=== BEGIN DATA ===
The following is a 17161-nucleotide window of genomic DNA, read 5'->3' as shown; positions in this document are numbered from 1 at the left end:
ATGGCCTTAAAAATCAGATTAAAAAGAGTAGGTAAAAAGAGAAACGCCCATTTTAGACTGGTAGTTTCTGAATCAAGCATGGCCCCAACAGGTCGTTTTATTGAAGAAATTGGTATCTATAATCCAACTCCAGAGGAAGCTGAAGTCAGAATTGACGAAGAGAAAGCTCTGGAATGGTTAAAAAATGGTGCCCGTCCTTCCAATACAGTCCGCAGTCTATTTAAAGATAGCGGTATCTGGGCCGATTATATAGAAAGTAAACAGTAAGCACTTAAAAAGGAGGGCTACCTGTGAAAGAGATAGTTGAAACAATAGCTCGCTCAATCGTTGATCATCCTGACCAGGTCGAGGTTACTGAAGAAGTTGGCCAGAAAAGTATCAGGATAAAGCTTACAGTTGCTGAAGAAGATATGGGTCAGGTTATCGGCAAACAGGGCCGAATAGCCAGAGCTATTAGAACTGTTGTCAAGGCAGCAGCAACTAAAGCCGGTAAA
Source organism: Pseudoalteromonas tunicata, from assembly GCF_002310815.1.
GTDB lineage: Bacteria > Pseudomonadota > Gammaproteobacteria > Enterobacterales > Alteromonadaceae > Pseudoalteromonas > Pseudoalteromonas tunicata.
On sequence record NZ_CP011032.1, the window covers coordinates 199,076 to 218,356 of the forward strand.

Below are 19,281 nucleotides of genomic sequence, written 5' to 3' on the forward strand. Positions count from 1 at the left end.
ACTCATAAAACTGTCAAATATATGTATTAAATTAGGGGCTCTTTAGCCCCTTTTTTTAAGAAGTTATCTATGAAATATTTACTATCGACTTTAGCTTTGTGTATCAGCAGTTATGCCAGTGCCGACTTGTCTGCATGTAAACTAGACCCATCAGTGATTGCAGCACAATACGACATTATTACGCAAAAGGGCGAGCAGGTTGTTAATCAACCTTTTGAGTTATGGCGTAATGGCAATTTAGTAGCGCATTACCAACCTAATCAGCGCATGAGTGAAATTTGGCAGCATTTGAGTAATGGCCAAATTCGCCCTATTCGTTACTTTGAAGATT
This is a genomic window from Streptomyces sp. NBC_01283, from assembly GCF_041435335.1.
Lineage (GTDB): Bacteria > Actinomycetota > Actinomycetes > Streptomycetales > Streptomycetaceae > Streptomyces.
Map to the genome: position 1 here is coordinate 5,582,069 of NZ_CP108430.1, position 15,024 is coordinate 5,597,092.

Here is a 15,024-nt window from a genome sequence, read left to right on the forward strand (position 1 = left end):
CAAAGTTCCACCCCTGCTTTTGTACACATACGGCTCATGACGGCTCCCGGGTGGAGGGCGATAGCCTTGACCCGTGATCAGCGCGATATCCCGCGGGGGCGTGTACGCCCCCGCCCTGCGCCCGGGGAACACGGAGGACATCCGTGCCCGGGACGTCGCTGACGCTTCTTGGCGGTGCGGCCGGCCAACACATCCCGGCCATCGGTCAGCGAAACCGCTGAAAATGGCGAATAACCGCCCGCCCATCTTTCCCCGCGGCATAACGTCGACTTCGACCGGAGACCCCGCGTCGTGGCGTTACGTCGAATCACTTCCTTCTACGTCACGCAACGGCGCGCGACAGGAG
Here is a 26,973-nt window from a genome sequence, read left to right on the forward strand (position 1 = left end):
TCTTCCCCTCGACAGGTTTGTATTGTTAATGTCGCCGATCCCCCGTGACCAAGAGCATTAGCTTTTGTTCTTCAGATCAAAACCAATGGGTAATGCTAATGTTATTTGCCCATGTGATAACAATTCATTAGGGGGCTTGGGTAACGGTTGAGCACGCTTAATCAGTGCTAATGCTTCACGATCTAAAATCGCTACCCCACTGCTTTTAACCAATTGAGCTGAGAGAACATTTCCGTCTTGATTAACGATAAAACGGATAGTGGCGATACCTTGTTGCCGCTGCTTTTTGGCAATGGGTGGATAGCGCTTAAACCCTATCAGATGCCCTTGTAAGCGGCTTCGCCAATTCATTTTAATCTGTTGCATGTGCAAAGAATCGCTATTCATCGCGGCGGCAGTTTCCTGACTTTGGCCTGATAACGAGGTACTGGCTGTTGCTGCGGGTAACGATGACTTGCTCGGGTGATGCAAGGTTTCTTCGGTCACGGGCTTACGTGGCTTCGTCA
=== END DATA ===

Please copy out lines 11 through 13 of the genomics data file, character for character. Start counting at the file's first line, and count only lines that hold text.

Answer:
Here is a 15,024-nt window from a genome sequence, read left to right on the forward strand (position 1 = left end):
CAAAGTTCCACCCCTGCTTTTGTACACATACGGCTCATGACGGCTCCCGGGTGGAGGGCGATAGCCTTGACCCGTGATCAGCGCGATATCCCGCGGGGGCGTGTACGCCCCCGCCCTGCGCCCGGGGAACACGGAGGACATCCGTGCCCGGGACGTCGCTGACGCTTCTTGGCGGTGCGGCCGGCCAACACATCCCGGCCATCGGTCAGCGAAACCGCTGAAAATGGCGAATAACCGCCCGCCCATCTTTCCCCGCGGCATAACGTCGACTTCGACCGGAGACCCCGCGTCGTGGCGTTACGTCGAATCACTTCCTTCTACGTCACGCAACGGCGCGCGACAGGAG
Here is a 26,973-nt window from a genome sequence, read left to right on the forward strand (position 1 = left end):